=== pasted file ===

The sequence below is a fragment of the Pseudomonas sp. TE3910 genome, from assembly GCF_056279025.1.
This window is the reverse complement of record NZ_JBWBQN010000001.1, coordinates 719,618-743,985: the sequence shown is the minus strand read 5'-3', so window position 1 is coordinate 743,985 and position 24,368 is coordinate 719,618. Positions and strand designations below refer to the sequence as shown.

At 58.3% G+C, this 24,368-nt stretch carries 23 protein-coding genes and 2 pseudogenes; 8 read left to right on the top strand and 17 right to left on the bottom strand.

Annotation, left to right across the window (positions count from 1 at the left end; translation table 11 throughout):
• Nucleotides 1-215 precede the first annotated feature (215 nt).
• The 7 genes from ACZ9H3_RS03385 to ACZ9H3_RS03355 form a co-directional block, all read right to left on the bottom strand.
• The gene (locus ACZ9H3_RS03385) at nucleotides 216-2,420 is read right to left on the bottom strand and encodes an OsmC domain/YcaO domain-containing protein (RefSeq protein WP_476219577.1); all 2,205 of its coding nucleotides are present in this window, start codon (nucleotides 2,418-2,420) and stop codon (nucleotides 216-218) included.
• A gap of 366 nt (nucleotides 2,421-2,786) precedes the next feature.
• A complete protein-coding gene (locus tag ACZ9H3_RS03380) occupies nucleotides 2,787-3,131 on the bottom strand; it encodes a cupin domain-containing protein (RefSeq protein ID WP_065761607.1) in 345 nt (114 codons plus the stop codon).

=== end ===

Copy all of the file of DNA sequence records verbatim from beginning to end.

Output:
The sequence below is a fragment of the Pseudomonas sp. TE3910 genome, from assembly GCF_056279025.1.
This window is the reverse complement of record NZ_JBWBQN010000001.1, coordinates 719,618-743,985: the sequence shown is the minus strand read 5'-3', so window position 1 is coordinate 743,985 and position 24,368 is coordinate 719,618. Positions and strand designations below refer to the sequence as shown.

At 58.3% G+C, this 24,368-nt stretch carries 23 protein-coding genes and 2 pseudogenes; 8 read left to right on the top strand and 17 right to left on the bottom strand.

Annotation, left to right across the window (positions count from 1 at the left end; translation table 11 throughout):
• Nucleotides 1-215 precede the first annotated feature (215 nt).
• The 7 genes from ACZ9H3_RS03385 to ACZ9H3_RS03355 form a co-directional block, all read right to left on the bottom strand.
• The gene (locus ACZ9H3_RS03385) at nucleotides 216-2,420 is read right to left on the bottom strand and encodes an OsmC domain/YcaO domain-containing protein (RefSeq protein WP_476219577.1); all 2,205 of its coding nucleotides are present in this window, start codon (nucleotides 2,418-2,420) and stop codon (nucleotides 216-218) included.
• A gap of 366 nt (nucleotides 2,421-2,786) precedes the next feature.
• A complete protein-coding gene (locus tag ACZ9H3_RS03380) occupies nucleotides 2,787-3,131 on the bottom strand; it encodes a cupin domain-containing protein (RefSeq protein ID WP_065761607.1) in 345 nt (114 codons plus the stop codon).